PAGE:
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edgerunner's solution

to All Your Base in the Elm Track

Published at Aug 29 2019 · 0 comments
Instructions
Test suite
Solution

Convert a number, represented as a sequence of digits in one base, to any other base.

Implement general base conversion. Given a number in base a, represented as a sequence of digits, convert it to base b.

Note

  • Try to implement the conversion yourself. Do not use something else to perform the conversion for you.

About Positional Notation

In positional notation, a number in base b can be understood as a linear combination of powers of b.

The number 42, in base 10, means:

(4 * 10^1) + (2 * 10^0)

The number 101010, in base 2, means:

(1 * 2^5) + (0 * 2^4) + (1 * 2^3) + (0 * 2^2) + (1 * 2^1) + (0 * 2^0)

The number 1120, in base 3, means:

(1 * 3^3) + (1 * 3^2) + (2 * 3^1) + (0 * 3^0)

I think you got the idea!

Yes. Those three numbers above are exactly the same. Congratulations!

Elm Installation

Refer to the Installing Elm page for information about installing elm.

Writing the Code

The first time you start an exercise, you'll need to ensure you have the appropriate dependencies installed. Thankfully, Elm makes that easy for you and will install dependencies when you try to run tests or build the code.

Execute the tests with:

$ elm-test

Automatically run tests again when you save changes:

$ elm-test --watch

As you work your way through the test suite, be sure to remove the skip <| calls from each test until you get them all passing!

Submitting Incomplete Solutions

It is possible to submit an incomplete solution so you can see how others have completed the exercise.

Tests.elm

module Tests exposing (tests)

import AllYourBase exposing (rebase)
import Expect
import Test exposing (..)


tests : Test
tests =
    describe "all-your-base"
        [ test "single bit one to decimal" <|
            \() -> Expect.equal (Just [ 1 ]) (rebase 2 [ 1 ] 10)
        , skip <|
            test "binary to single decimal" <|
                \() -> Expect.equal (Just [ 5 ]) (rebase 2 [ 1, 0, 1 ] 10)
        , skip <|
            test "single decimal to binary" <|
                \() -> Expect.equal (Just [ 1, 0, 1 ]) (rebase 10 [ 5 ] 2)
        , skip <|
            test "binary to multiple decimal" <|
                \() -> Expect.equal (Just [ 4, 2 ]) (rebase 2 [ 1, 0, 1, 0, 1, 0 ] 10)
        , skip <|
            test "decimal to binary" <|
                \() -> Expect.equal (Just [ 1, 0, 1, 0, 1, 0 ]) (rebase 10 [ 4, 2 ] 2)
        , skip <|
            test "trinary to hexadecimal" <|
                \() -> Expect.equal (Just [ 2, 10 ]) (rebase 3 [ 1, 1, 2, 0 ] 16)
        , skip <|
            test "hexadecimal to trinary" <|
                \() -> Expect.equal (Just [ 1, 1, 2, 0 ]) (rebase 16 [ 2, 10 ] 3)
        , skip <|
            test "15-bit integer" <|
                \() -> Expect.equal (Just [ 6, 10, 45 ]) (rebase 97 [ 3, 46, 60 ] 73)
        , skip <|
            test "empty list" <|
                \() -> Expect.equal Nothing (rebase 2 [] 10)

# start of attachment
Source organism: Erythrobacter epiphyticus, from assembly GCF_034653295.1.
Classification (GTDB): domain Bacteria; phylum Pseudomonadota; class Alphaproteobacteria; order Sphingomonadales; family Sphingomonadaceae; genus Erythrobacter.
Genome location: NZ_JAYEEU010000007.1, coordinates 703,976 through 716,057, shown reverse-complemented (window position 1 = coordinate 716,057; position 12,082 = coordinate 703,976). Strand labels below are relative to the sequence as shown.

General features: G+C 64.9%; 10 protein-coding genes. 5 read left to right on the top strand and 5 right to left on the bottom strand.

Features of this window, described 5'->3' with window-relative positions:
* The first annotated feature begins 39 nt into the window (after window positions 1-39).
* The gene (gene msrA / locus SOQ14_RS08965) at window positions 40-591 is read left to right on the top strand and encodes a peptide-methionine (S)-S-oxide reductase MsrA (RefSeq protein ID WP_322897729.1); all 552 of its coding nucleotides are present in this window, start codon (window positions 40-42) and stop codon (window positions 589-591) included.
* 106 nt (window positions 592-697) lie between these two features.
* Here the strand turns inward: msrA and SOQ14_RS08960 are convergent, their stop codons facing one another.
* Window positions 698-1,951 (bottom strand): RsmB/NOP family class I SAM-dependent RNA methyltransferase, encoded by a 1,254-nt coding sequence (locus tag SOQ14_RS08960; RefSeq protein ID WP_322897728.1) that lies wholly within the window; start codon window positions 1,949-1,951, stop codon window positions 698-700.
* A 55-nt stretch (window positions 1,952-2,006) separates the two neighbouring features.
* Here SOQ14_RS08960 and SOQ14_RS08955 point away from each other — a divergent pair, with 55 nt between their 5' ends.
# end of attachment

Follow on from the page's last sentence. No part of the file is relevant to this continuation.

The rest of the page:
, skip <|
            test "single zero" <|
                \() -> Expect.equal Nothing (rebase 10 [ 0 ] 2)
        , skip <|
            test "multiple zeros" <|
                \() -> Expect.equal Nothing (rebase 10 [ 0, 0, 0 ] 2)
        , skip <|
            test "leading zeros" <|
                \() -> Expect.equal (Just [ 4, 2 ]) (rebase 7 [ 0, 6, 0 ] 10)
        , skip <|
            test "first base is one" <|
                \() -> Expect.equal Nothing (rebase 1 [] 10)
        , skip <|
            test "first base is zero" <|
                \() -> Expect.equal Nothing (rebase 0 [] 10)
        , skip <|
            test "first base is negative" <|
                \() -> Expect.equal Nothing (rebase -1 [] 10)
        , skip <|
            test "negative digit" <|
                \() -> Expect.equal Nothing (rebase 2 [ 1, -1, 1, 0, 1, 0 ] 10)
        , skip <|
            test "invalid positive digit" <|
                \() -> Expect.equal Nothing (rebase 2 [ 1, 2, 1, 0, 1, 0 ] 10)
        , skip <|
            test "second base is one" <|
                \() -> Expect.equal Nothing (rebase 10 [] 1)
        , skip <|
            test "second base is zero" <|
                \() -> Expect.equal Nothing (rebase 10 [ 1 ] 0)
        , skip <|
            test "second base is negative" <|
                \() -> Expect.equal Nothing (rebase 10 [ 1 ] -1)
        , skip <|
            test "both bases are negative" <|
                \() -> Expect.equal Nothing (rebase -1 [ 1 ] -1)
        ]
module AllYourBase exposing (rebase)


rebase : Int -> List Int -> Int -> Maybe (List Int)
rebase inBase digits outBase =
    if (inBase < 2) || (outBase < 2) || List.isEmpty digits then
        Nothing

    else
        toInt 0 inBase digits
            |> Maybe.andThen (fromInt outBase [])


toInt : Int -> Int -> List Int -> Maybe Int
toInt acc base digits =
    case digits of
        [] ->
            Just acc

        first :: rest ->
            if (first < 0) || (first >= base) then
                Nothing

            else
                toInt (acc * base + first) base rest


fromInt : Int -> List Int -> Int -> Maybe (List Int)
fromInt base digits number =
    case number of
        0 ->
            case digits of
                [] ->
                    Nothing

                _ ->
                    Just digits

        n ->
            fromInt base (modBy base n :: digits) (n // base)

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